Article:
• extract the UCD agent files, set execute permissions on the install script, replace the values for the agent name, UCD server host and port and start the agent (36-47). The agent name is constructed to match the Agent Name Pattern in the UCD Resource Template.
  • install Chef (50)

As each VM is created the Agents come online and register with the UCD host.

4. The Generic Process to kick off the whole thing

The Generic process to get the whole thing moving looks like this.

Step 1: Download Provisioning artifacts

Downloads the VM blueprint XML, the PowerCLI script and the UCD agent and Chef client packages from the “jke-insfrastructure” component.

Step 2: Create Environment from BP

Given an Application Name, Environment name and Blueprint Name generates a new,unique environment under the specified Base Resource Path.newenv

Step 3: Create VMs and install agents via PowerCLI

This is a Shell step that invokes via PowerShell the PowerCLI script passing in values for the vCenter host, Application Name, newly generated environment name and UCD host and port.


invokescriptIf the script fails for any reason the new Environment, attached Resources and Agents are cleaned up by the alternate path in the process.

Step 4: Run Application Deployment Processes

If step 4 succeeds,  this step requests the “Deploy to Environment” application process to be executed on the new environment’s resources, specifying a version for each component.


Step 5. Create Snapshot Of Environment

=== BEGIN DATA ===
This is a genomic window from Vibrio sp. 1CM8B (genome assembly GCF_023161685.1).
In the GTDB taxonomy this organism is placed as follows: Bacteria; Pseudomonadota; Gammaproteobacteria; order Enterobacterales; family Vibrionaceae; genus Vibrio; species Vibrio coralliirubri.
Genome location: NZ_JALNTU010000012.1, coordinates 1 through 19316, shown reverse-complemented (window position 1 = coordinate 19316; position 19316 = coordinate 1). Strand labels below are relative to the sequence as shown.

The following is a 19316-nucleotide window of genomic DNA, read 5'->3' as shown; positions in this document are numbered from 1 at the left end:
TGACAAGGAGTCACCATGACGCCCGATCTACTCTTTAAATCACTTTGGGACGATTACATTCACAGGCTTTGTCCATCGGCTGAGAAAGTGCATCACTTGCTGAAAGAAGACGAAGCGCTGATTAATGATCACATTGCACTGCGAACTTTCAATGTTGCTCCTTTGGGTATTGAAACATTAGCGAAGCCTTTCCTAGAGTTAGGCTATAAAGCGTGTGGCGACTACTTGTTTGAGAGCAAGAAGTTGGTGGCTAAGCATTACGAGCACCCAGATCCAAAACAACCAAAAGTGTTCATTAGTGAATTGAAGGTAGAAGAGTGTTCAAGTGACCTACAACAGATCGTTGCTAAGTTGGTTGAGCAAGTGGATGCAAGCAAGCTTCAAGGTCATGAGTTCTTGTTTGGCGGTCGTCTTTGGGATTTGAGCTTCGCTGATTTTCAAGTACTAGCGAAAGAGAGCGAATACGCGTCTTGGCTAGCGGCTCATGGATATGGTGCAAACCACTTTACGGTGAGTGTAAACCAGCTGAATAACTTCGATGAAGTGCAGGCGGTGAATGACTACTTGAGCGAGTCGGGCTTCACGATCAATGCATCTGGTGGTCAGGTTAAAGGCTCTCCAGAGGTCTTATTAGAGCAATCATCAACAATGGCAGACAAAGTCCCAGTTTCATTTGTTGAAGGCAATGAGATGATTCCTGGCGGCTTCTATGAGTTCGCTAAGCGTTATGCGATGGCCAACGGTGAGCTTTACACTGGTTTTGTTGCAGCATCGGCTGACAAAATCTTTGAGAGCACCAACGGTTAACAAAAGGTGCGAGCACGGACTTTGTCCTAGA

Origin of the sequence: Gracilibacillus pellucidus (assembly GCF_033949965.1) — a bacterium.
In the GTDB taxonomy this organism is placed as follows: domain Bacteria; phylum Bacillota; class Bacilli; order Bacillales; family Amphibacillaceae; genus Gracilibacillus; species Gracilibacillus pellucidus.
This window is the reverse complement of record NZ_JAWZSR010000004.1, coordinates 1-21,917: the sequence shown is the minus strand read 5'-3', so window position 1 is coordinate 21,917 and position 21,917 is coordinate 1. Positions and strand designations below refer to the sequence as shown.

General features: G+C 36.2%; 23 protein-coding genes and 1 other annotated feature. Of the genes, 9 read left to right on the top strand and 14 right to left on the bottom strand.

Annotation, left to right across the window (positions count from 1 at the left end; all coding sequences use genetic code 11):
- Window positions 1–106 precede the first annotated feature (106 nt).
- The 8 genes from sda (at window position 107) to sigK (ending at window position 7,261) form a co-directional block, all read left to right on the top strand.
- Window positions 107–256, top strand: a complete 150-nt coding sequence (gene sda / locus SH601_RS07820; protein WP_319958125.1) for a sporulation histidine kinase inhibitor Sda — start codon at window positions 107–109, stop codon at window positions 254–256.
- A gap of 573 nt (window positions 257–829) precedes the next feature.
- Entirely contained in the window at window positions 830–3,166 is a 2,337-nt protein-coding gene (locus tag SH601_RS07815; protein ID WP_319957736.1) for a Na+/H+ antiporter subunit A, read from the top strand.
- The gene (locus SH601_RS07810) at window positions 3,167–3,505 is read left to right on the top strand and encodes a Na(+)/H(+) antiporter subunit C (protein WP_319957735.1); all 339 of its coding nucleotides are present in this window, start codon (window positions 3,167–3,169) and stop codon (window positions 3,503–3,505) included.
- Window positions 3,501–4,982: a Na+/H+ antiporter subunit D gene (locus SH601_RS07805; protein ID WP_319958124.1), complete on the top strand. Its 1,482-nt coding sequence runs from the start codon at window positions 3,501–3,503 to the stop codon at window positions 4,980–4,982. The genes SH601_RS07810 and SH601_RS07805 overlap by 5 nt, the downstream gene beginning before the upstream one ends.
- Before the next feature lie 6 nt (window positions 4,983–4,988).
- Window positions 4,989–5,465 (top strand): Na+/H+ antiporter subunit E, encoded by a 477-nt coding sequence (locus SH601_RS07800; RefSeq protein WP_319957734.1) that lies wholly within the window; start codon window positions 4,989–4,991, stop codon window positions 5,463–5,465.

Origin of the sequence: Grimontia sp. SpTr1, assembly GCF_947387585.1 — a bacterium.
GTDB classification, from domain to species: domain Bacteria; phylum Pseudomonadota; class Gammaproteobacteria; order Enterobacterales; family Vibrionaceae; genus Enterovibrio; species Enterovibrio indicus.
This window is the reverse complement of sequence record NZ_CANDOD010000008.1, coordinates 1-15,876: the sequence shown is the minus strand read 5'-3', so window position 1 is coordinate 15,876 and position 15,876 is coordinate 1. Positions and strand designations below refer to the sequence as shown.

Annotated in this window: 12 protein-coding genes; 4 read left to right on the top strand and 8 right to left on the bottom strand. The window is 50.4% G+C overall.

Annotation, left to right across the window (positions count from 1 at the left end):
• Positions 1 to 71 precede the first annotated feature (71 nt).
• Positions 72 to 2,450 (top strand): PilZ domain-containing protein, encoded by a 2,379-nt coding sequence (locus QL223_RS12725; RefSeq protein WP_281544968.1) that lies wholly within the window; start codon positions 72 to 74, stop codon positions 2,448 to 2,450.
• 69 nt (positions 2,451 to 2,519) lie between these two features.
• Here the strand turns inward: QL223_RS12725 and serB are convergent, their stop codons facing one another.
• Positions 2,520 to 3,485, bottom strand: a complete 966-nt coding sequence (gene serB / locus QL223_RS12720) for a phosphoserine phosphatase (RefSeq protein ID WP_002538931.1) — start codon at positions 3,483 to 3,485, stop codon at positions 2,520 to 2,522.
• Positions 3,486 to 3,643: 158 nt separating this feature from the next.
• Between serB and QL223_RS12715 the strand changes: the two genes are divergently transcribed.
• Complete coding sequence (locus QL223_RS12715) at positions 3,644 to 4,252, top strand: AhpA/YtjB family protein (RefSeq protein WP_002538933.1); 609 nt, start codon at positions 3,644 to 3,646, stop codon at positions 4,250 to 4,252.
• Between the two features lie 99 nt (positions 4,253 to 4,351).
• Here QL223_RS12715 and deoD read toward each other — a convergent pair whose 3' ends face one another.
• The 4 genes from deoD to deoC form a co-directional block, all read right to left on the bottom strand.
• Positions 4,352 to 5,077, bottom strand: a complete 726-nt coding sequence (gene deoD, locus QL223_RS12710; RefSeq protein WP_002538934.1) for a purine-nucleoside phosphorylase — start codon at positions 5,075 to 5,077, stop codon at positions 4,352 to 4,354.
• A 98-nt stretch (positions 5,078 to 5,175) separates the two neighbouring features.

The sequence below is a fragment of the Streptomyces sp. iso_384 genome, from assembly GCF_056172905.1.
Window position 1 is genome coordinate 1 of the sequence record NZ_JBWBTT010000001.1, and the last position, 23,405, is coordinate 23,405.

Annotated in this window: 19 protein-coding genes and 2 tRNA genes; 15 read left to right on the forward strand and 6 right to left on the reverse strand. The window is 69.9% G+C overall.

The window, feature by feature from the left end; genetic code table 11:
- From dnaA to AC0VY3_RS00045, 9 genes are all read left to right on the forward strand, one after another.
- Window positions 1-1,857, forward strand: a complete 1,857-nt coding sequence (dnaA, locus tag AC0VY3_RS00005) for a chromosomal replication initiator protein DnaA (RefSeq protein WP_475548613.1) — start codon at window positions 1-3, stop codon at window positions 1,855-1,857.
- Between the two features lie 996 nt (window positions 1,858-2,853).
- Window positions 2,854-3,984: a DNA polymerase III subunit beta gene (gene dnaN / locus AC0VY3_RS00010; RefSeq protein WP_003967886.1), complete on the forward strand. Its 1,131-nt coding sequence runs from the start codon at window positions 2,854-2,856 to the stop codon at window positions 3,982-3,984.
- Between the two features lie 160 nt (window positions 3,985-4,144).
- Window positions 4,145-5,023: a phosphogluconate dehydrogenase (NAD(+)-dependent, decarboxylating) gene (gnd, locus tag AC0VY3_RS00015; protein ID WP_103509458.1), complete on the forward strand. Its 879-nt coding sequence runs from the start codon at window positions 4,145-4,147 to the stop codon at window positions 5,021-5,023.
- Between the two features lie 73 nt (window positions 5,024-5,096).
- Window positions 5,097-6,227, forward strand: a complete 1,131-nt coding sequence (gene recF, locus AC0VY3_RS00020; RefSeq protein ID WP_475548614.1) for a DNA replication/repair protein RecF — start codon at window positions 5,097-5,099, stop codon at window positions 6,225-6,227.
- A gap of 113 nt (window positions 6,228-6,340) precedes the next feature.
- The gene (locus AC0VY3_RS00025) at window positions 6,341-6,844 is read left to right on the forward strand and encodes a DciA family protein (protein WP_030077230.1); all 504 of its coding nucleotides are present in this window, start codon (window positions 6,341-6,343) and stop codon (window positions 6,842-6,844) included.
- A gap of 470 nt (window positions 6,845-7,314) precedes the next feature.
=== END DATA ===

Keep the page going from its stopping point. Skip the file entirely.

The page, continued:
If all goes according to plan a snapshot of the new environment is created.


The process is executed on an agent on the Windows box with PowerCLI installed and, when executed from the UCD GUI, will prompt for the various parameter values.


As the process executes the various bits start popping into existence – the new environment with place holders for the agents, the new VMs in VCenter. Once the VMs are fully provisioned and the agents online the Application deployment process runs.

And of course a new environment with the application deployed is now available.


Now for some closing thoughts.

1. It might seem a bit strange to have the “jke-infrastructure” component mapped to both the tiers when there’s really nothing in it for them. There are no artifacts in it for either tier and my “Deploy” process for this component doesn’t actually do anything:


Including the component and its process this way ties the application components to the stuff used to provision the environment and resources they were deployed to. It lets me look at an environment and immediately tell exactly what was used to provision the environment and its resources – the VM blueprint version, the provisioning script.

This also lets me manage “everything as code”. Well, almost. The missing bits of “code” are the UCD Resource Template and Application Blueprint.

Of course the “infrastructure” process could actually be used do something useful and the component could be used to hold (for example) the Chef cookbooks.

2. Using PowerCLI is one fairly simple way to get the VMs up and running. Since Chef is already used here, another option would be to use “knife vsphere vm clone” to create the VMs, bootstrap them with Chef and apply roles/run-lists on them. (I’ll save that for another short post maybe.)

3. My “VM blueprint” + PowerCLI solution is admittedly a bit simplistic but served the purpose here. I haven’t addressed how updates to the resource requirements would be handled for example. For “serious” cloud portable, full-stack environment management and deployment that integrates with UCD, take a look at the newly announced “UrbanCode Deploy with Patterns“. The graphical full-stack environment designer is just the tip of a very cool iceberg of capabilities.